Fine “High Country”
Queen Anne Candlestand
in Historic Surface pending

New England, ca. 1760-1790.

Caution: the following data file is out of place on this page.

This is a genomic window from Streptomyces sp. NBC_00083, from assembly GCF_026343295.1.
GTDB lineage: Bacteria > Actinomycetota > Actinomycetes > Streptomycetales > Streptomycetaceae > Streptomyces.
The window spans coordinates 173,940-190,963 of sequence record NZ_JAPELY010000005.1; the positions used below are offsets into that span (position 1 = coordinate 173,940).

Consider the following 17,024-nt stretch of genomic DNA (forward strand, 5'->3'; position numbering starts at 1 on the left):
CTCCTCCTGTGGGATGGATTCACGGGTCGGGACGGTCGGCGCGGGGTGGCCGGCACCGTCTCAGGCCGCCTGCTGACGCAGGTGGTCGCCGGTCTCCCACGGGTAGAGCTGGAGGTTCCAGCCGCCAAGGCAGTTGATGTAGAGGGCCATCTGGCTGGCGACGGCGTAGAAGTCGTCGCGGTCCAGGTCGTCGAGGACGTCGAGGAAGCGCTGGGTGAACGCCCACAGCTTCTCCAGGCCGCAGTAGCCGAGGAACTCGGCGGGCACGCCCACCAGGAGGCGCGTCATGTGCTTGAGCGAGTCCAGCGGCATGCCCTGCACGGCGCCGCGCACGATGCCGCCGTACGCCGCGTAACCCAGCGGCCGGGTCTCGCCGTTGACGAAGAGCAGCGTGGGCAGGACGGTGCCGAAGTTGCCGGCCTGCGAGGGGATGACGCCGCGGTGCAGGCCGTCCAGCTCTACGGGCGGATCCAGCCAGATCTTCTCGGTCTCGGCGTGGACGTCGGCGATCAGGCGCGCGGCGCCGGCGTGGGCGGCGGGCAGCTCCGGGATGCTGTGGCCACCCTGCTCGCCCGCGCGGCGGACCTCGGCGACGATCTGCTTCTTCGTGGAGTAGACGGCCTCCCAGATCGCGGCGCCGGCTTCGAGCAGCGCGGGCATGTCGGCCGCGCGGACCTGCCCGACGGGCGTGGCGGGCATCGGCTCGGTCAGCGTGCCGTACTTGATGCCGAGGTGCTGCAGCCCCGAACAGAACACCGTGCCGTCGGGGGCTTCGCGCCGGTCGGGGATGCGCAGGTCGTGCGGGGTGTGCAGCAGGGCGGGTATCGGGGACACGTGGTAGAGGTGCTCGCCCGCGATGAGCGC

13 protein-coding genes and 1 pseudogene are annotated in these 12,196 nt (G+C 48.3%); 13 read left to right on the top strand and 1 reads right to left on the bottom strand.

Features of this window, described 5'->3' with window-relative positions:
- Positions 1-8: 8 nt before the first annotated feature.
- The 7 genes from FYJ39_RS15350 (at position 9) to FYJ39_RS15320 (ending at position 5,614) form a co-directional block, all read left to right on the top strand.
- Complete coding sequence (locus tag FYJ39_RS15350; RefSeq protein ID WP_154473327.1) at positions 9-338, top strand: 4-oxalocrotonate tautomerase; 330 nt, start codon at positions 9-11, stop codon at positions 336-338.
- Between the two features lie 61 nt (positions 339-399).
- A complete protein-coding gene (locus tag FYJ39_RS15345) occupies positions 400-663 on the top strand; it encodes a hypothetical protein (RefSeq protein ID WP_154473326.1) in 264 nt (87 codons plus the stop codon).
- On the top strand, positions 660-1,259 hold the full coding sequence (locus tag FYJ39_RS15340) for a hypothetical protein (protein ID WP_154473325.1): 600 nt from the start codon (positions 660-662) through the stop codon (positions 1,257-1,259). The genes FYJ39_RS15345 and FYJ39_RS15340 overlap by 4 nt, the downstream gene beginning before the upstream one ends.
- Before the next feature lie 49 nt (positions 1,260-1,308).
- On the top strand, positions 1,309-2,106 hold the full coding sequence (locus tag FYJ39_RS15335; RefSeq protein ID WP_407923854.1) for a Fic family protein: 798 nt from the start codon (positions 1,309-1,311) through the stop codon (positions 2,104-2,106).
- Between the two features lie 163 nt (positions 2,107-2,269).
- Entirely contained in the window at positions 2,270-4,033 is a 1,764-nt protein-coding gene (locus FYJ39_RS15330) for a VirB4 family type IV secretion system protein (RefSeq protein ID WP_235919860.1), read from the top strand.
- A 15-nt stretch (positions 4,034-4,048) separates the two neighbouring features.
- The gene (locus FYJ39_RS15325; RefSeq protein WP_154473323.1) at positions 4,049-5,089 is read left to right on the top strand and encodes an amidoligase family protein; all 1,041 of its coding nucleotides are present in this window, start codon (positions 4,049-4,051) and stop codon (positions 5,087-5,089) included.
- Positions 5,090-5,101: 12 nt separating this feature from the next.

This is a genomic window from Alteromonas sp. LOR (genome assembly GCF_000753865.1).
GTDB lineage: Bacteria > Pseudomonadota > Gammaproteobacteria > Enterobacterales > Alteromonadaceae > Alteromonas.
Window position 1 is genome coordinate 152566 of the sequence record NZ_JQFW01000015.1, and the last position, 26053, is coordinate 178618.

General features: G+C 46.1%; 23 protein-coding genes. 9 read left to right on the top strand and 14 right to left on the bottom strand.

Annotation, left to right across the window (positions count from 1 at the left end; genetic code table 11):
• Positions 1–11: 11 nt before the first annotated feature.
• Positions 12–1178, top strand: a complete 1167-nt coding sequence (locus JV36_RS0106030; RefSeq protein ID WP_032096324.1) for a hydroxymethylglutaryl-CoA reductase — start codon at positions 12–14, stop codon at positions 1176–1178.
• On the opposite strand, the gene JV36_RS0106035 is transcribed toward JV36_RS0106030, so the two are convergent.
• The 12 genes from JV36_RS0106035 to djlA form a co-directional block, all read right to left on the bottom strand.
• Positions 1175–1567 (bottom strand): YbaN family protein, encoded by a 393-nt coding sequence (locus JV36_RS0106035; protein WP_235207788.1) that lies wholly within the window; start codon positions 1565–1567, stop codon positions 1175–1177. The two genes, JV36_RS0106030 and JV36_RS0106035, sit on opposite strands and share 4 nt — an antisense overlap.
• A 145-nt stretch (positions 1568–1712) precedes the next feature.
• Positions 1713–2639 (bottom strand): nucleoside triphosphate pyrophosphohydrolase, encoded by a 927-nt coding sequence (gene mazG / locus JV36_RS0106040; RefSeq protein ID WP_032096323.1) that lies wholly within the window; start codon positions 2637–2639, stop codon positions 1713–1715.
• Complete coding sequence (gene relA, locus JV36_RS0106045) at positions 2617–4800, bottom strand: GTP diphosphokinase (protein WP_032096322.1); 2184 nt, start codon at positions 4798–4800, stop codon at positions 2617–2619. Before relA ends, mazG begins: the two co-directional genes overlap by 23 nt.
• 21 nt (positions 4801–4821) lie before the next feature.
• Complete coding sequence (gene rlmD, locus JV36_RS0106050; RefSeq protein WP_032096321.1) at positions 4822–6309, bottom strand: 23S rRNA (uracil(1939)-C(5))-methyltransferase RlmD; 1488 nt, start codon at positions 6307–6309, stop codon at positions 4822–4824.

Likely North-shore Boston to Portsmouth area. Almost surely the original surface, the surface varnish (now oxidized and patinated to a dark red leaning toward black) likely pigmented to emulate mahogany, the premier furniture wood in that period, yet unavailable or too expensive for country makers. The top looks like figured birch, or possibly walnut. . Elegant form, the broad base with beautifully carved cabriole legs. Note the graceful sweep of the legs from the knee (spurred underneath) down to the ankles, then sweeping upward leading into the carved-padded feet. The legs have a well-defined central carved spine, a feature that reveals the skill of the maker, and are double wooden pegged to the base. The turned column has a compressed urn with incised lathe lines of decoration at its top, and a well defined knop near the top. Under the top is raw, unfinished wood, with a warm-hue, chamfered about the edges to lighten its appearance, and shows at the edges the transition from applied surface to raw wood. The block likely retains original screws. About 26 ¼ inches tall, the top diameter 17 ¼ with the grain; 17 across (showing the cross-grain shrinkage). Excellent condition with minor expected irregularities. The design is exceptional, as the broad base relative to the height and top give it a sense of strength and stability.